In addition, the EU decision to lift sanctions against Myanmar, giving a boost to relations with ASEAN.

However, more needs to be done to further broaden, deepen and strengthen the current level of EU-ASEAN engagement.  It is important that the momentum achieved in the last year is not lost.

The EU and ASEAN need to recognise each other as strategic partners. It is quite surprising that this has not been done given the importance of the economic relationship and shared regional integration goals.

This will necessarily mean the organization of regular summits between EU and ASEAN leaders – although these gatherings need not be annual.  They could be held back-to-back with the Asia Europe Meeting (ASEM)  which is organised every two years.

The EU should appoint a special ambassador in Jakarta with sole responsibility for relations with ASEAN to ensure implementation of the ambitious Plan of Action on EU-ASEAN relations adopted last year in Brunei.

The head of such an EU delegation would have the task of overseeing EU-ASEAN relations, establishing contacts with the ASEAN Committee of Permanent Representatives and other important ASEAN officials.  This is already being done by the US, China and Japan which have appointed special ambassadors to deal with ASEAN.  Australia is in the process of sending its own ASEAN envoy to Jakarta.

If EU-ASEAN relations are to be brought to a “higher level” within the context of a global power shift to Asia-Pacific and regional security dynamics, the management of ASEAN-EU relations needs to be a full-time job.

The conclusion of an EU-ASEAN free trade agreement would also boost the relationship.  Although this is unlikely to be possible in the short-term, it should remain a medium-term goal for both sides.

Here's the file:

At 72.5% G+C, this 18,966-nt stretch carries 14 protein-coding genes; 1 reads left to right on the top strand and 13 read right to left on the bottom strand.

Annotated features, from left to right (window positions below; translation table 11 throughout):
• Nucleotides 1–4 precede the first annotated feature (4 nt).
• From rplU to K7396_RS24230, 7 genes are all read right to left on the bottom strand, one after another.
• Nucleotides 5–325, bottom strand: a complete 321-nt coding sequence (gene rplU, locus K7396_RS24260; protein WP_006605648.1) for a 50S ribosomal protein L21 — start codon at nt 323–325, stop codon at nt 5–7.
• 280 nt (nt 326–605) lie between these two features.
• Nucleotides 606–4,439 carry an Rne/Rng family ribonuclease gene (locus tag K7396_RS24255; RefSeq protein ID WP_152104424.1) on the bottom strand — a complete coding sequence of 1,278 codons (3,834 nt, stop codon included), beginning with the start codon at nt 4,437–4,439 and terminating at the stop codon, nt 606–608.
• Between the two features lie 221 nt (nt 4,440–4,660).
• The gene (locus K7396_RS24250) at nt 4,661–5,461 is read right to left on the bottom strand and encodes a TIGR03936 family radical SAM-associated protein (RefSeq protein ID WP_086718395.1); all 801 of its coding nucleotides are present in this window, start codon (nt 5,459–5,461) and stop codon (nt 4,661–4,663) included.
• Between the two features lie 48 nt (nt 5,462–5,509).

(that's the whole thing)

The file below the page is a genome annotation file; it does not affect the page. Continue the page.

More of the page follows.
The EU has already concluded a free trade deal with Singapore and is negotiating with Thailand.  These and others in the pipeline should become building blocks for a region-to-region accord once the ASEAN economic community takes more concrete form as of 2016.

Increase ASEAN visibility 

ASEAN also needs to enhance its visibility in Europe.  Very little is known about the organization, its ambitions and achievements in Europe.   Public support for stronger EU-ASEAN ties can only be built up if there is wider media coverage and discussions in universities and in think tanks about the subject.


Trade and economic issues will remain the backbone of the relationship, with both sides also working on expanding their investment flows.  Sharing best practice on regional integration also continues to be important in view of ASEAN’s enhanced regional ambitions and the need to build ASEAN capacity in an increased number of areas.

The EU can provide lessons in building connectivity – especially as regards institutions and people, students, academics, scientists. Discussions on human rights – once a taboo question for ASEAN countries – are gaining momentum as attitudes change in ASEAN.